This opens up the potential for pharmaceutical innovation and for drug developers to think beyond traditional tableting. Awareness of other dosage forms does not seem to be an issue. Alternative options that scored high on awareness include chewables, known to 90% of the U.S. population, effervescent tablets or lozenges, which captured 85% of awareness and instant drinks (80%).6 These are alternatives to the traditional methods of drug delivery that the population is already familiar with and indicates a preference for. More than 60% of U.S. participants have already imbibed both chewable tablets and lozenges. Traditional tablets and capsules scored lower on characteristics such as “ease of swallowing, sensation in the mouth, package opening, and ease of intake” than alternative user-friendly dosage forms.6
Can patient centricity also apply to parenteral dosage forms? The difficult-to-administer dosage option has become the default method of biologics — which are increasingly gaining traction in the public sphere and in the industry. In order to incorporate patient centricity into sterile dosage forms, the product has to be reviewed. “Overall design of the premixed fill, package material, and the functional attributes of the IV bag are integral to patient-centric product strategies,” Marga Viñes, Business Development Manager, and Oriol Prat, Director of Contract Manufacturing at Grifols, wrote in Pharma’s Almanac in 2016.7 Issues with parenterals are also more likely to occur when there are multiple steps involved, even within a hospital setting. “The more complicated the solution, the greater the margin for error,” wrote Viñes and Prat. Issues with improperly administering the correct dosage forms have also led to patient deaths. According to a five-year FDA study, “the most common medical errors resulting in patient death were administering an improper dose.”7 As an alternative, the company offers premixed solutions available in flexible plastic bags, which deliver a fixed dose. The bags are terminally sterilized so that safety is assured. “Another example of the benefits of premixture versus admixture delivery strategies is that reasonable dosage limits are likely to encourage healthcare providers to write more cost-effective orders,” they also noted.7
The cost of nonadherence, regardless of dosage form, is high. Nonadherence places an estimated $100–289 billion burden annually on the U.S. healthcare system.8 It is also common — approximately 20–30% of prescriptions are never filled, and approximately 50% of medications for chronic disease are not taken as prescribed.8 This lack of adherence is believed to be responsible for approximately 125,000 U.S. deaths, at least 10% of hospitalizations and an increase in morbidity and mortality.8 Adherence is a complex issue, affected by patient behavior and a range of demographics, from social and economic influences to individual beliefs and access to care.8 “There are so many reasons patients don’t adhere — the prescription may be too complicated, they get confused, they don’t have symptoms, they don’t like the side effects, they can’t pay for the drug, or they believe it’s a sign of weakness to need medication,” Dr. William Shrank, chief medical officer at the University of Pittsburgh Health Plan, told The New York Times.9 “This is why it’s so hard to fix the problem — any measure we try only addresses one factor.”9 However, since these barriers have been identified, they can now be factored into drug design — the solution to this nationwide crisis must begin with the manufacturing and development organizations.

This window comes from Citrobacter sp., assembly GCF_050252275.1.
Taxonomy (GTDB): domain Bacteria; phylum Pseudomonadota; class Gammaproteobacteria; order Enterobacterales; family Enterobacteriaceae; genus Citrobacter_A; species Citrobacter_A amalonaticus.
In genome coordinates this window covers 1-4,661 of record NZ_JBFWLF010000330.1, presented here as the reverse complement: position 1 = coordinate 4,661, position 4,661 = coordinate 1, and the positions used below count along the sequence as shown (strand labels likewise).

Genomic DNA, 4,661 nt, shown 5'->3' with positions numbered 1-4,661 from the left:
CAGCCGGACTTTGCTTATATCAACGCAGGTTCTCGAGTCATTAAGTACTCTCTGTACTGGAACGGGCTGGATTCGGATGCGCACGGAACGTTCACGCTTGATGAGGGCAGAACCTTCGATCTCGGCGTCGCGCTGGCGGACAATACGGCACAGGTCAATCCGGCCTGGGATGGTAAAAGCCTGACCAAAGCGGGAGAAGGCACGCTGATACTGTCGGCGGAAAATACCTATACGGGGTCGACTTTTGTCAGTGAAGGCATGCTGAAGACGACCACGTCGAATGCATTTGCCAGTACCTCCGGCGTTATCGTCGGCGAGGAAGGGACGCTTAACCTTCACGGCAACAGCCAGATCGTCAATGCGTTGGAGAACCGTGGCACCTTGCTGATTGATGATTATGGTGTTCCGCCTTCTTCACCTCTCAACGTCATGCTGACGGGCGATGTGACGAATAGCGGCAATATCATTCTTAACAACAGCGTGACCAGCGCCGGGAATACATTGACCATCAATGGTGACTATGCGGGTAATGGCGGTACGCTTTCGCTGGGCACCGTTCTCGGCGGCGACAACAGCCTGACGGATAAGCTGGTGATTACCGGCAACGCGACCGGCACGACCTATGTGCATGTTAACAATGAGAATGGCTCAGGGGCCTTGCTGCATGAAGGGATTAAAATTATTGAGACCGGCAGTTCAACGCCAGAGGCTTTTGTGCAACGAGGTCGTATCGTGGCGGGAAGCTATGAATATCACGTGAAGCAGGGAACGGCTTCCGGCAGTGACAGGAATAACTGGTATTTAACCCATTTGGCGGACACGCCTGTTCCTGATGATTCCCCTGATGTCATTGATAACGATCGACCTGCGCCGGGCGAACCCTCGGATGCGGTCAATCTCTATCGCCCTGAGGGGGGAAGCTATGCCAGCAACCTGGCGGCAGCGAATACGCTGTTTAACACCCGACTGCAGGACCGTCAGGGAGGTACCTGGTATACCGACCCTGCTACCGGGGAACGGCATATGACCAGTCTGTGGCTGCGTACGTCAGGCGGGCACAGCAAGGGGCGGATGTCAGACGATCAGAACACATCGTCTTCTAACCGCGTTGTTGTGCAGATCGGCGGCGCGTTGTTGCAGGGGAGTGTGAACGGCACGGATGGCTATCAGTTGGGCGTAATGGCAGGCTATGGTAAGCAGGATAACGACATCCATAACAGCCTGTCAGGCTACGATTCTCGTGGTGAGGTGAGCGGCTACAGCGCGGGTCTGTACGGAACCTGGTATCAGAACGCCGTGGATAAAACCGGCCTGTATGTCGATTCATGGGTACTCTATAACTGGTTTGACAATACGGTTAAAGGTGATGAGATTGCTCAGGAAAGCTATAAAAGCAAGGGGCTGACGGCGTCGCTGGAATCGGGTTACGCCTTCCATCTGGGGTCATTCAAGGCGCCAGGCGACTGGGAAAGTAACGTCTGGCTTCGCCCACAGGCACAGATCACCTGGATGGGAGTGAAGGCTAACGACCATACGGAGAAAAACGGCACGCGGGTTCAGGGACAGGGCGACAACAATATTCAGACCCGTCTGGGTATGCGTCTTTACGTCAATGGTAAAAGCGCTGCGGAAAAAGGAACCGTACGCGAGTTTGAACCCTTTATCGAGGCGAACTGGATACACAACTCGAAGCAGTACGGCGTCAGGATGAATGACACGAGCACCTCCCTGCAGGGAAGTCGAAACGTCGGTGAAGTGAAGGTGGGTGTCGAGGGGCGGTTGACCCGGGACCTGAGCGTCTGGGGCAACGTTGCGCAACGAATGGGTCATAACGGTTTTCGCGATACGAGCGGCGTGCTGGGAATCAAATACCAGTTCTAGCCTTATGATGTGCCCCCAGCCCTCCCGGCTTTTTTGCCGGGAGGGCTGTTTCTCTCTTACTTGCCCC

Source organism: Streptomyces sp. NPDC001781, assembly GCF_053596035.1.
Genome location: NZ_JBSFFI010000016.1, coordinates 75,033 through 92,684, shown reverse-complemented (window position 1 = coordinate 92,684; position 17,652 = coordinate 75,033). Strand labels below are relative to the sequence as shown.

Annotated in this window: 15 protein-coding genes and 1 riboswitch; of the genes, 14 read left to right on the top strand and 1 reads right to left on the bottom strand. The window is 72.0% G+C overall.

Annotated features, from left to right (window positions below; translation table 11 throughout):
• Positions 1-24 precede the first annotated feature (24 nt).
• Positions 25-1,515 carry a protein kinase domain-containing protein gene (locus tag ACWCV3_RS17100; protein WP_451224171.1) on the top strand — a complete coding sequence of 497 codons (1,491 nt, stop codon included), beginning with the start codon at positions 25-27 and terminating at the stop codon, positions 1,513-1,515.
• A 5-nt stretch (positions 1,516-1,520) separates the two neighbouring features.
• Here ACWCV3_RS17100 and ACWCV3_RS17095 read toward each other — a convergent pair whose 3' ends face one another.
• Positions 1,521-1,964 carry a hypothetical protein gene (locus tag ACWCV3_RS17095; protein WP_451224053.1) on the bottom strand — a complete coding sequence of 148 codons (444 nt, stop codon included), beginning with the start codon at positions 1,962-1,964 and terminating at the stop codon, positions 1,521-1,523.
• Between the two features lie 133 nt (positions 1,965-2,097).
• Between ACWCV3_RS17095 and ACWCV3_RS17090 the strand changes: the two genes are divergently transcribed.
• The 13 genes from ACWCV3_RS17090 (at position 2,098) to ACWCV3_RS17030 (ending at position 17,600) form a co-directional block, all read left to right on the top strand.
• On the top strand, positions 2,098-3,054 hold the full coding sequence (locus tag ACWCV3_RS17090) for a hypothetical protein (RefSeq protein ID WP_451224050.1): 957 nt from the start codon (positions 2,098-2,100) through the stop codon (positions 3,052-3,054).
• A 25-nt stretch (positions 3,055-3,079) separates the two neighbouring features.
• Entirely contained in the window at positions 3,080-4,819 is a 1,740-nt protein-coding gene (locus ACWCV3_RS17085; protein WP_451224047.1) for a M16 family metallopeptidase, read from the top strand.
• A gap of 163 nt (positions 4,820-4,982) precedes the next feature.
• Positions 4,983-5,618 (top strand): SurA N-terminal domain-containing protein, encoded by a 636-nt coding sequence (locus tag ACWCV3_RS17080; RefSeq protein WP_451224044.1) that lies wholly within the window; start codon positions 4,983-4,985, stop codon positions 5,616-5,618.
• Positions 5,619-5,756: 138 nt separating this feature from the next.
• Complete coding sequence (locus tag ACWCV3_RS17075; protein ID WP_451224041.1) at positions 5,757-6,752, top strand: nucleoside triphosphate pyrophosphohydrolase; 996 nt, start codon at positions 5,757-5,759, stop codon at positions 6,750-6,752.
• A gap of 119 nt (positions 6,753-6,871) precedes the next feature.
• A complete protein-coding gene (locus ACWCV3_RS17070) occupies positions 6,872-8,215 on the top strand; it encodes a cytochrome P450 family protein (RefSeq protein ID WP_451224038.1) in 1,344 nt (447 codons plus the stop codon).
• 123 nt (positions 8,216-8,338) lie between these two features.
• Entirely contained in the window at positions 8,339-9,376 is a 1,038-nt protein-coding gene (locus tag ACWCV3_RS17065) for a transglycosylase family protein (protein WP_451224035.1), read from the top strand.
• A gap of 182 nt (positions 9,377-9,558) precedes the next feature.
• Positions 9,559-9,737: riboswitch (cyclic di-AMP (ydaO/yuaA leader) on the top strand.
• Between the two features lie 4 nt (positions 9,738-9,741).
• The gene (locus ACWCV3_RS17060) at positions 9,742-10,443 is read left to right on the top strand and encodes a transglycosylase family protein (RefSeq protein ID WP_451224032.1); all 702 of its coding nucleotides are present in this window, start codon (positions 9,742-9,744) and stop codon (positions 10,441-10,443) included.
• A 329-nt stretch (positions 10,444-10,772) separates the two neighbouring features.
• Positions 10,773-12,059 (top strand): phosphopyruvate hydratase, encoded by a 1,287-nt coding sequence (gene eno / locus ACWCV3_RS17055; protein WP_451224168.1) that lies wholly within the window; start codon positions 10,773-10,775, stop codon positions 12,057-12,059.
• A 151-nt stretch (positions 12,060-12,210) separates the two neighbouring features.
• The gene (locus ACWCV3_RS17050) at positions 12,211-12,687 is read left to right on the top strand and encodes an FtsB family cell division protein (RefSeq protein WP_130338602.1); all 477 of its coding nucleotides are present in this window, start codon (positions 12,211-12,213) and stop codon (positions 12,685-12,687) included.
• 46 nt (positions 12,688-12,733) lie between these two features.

The dialogue around patient centricity has penetrated all aspects of the industry. It is not enough to design a drug that works; developers must consider what works for patients and how this design will be adopted in a real-world context. Taking on a non-isolated and patient-centric approach to drug development will integrate patient demands into design and thus help to assuage the nonadherence epidemic in pharma, while lowering cost burdens and increasing patient outcomes. The drug manufacturer that can fully understand this need and implement patient centricity into production is likely to come out ahead of the competition.
David is Scientific Editor in Chief of the Pharma’s Almanac content enterprise, responsible for directing and generating industry, scientific and research-based content, including client-owned strategic content, in addition to serving as Scientific Research Director for That's Nice. Before joining That’s Nice, David served as a scientific editor for the multidisciplinary scientific journal Annals of the New York Academy of Sciences. He received a B.A. in Biology from New York University in 1999 and a Ph.D. in Genetics and Development from Columbia University in 2008.